7 Effective Modular Design Effective Modular Design  Functional independence: a direct outgrowth of modularity and the concepts of abstraction and information hiding  Cohesion: a measure of the relative functional strength of a module.  Coupling: a measure of the relative interdependence among modules

8 Design Heuristics for Effective Modularity  Evaluate the first iteration of the program structure to reduce coupling and improve cohesion.  Keep scope of effect of a module within the scope of control of that module  Evaluate module interfaces to reduce complexity and redundancy and improve consistency  Define modules whose function is predictable, but not overly restrictive.

9 Software Architecture The architecture of a software system The architecture of a software system defines the system in terms of components and interactions among components defines the system in terms of components and interactions among components shows correspondence between requirements and elements of the constructed system shows correspondence between requirements and elements of the constructed system addresses system-level properties (scale, capacity, throughput, consistency, compatibility) addresses system-level properties (scale, capacity, throughput, consistency, compatibility) An architectural definition identifies An architectural definition identifies components: define the locus of computation components: define the locus of computation e.g., filters, database, objects, clients, servers e.g., filters, database, objects, clients, servers connectors: mediate interactions of components connectors: mediate interactions of components e.g., procedure call, pipes, event broadcast e.g., procedure call, pipes, event broadcast properties: specify info for construction & analysis properties: specify info for construction & analysis e.g., signatures, pre/post conditions e.g., signatures, pre/post conditions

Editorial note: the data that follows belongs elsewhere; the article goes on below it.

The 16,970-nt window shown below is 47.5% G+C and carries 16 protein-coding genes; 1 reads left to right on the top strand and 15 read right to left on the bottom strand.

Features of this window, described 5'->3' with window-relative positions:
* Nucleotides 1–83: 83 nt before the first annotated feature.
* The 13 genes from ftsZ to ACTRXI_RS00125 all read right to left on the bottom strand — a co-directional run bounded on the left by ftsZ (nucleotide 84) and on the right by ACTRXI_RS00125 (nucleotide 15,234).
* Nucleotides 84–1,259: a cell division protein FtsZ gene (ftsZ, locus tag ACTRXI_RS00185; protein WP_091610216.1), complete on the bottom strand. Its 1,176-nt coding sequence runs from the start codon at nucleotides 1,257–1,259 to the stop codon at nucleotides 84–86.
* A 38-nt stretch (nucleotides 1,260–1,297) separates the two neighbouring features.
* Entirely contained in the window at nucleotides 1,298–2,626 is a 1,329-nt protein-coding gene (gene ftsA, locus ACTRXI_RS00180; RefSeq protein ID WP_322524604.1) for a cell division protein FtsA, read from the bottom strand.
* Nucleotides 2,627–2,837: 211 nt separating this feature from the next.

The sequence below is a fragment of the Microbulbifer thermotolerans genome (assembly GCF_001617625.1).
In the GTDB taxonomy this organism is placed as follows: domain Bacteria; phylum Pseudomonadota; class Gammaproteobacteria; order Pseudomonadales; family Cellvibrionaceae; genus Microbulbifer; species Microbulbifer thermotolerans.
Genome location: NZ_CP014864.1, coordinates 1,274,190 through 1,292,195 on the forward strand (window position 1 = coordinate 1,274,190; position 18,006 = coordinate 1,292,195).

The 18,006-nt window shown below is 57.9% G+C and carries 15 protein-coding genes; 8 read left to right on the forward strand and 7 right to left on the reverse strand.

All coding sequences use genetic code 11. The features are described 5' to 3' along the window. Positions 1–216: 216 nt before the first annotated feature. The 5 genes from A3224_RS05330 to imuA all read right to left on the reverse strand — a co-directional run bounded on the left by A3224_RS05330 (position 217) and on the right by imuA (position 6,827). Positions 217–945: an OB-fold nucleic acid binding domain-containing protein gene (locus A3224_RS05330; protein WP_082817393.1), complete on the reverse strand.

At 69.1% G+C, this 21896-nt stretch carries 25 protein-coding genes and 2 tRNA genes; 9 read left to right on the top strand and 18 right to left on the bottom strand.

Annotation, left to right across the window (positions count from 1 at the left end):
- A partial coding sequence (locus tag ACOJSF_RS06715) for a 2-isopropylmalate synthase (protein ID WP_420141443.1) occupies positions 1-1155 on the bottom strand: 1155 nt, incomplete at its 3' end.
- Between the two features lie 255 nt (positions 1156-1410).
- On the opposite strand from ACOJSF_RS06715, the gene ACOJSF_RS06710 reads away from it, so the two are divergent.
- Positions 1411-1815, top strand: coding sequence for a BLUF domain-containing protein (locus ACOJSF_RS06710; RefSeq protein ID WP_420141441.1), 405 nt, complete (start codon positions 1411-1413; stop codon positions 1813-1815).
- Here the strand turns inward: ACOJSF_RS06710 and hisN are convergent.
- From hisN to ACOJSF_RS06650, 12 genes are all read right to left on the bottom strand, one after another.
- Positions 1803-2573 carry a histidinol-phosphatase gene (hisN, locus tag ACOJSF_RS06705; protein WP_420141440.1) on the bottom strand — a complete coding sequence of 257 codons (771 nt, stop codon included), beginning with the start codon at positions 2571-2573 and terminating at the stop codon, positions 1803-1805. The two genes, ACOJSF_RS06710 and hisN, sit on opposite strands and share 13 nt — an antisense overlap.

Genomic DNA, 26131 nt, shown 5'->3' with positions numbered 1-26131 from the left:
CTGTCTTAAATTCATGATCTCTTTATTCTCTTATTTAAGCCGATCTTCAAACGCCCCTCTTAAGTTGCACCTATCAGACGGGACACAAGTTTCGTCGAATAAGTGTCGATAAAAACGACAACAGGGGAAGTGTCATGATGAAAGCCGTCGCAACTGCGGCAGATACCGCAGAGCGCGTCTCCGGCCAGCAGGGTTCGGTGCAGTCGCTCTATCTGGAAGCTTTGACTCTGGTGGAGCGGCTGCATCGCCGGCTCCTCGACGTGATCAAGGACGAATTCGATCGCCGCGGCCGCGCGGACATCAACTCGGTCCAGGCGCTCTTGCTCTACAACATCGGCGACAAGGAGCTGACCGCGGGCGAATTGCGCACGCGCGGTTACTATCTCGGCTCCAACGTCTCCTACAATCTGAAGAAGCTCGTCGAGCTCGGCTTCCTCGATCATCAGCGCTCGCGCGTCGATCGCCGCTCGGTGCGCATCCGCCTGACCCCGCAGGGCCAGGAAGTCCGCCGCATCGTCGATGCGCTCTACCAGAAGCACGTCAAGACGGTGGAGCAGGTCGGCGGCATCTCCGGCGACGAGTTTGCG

10 Control Hierarchy (View)   A module controls another module or is controlled by (superordinate vs. subordinate)   Visibility: components are invoked or used as data by a given component (directly or indirectly)   Connectivity: set of components are directly invoked or used as data by a given component.

11 Structural Partitioning  Horizontal partitioning: separate branches of the modular hierarchy for each major program function (input/computation/output)  Vertical partitioning: control and work should be distributed top-down (controller- at-top, worker-at-bottom)  Benefits:easier to test and maintain, fewer side effects, easier to extend

12 Data Structure A representation of the logical relationship among individual elements A representation of the logical relationship among individual elements organization organization methods of access methods of access degree of associativity degree of associativity processing alternatives for information processing alternatives for information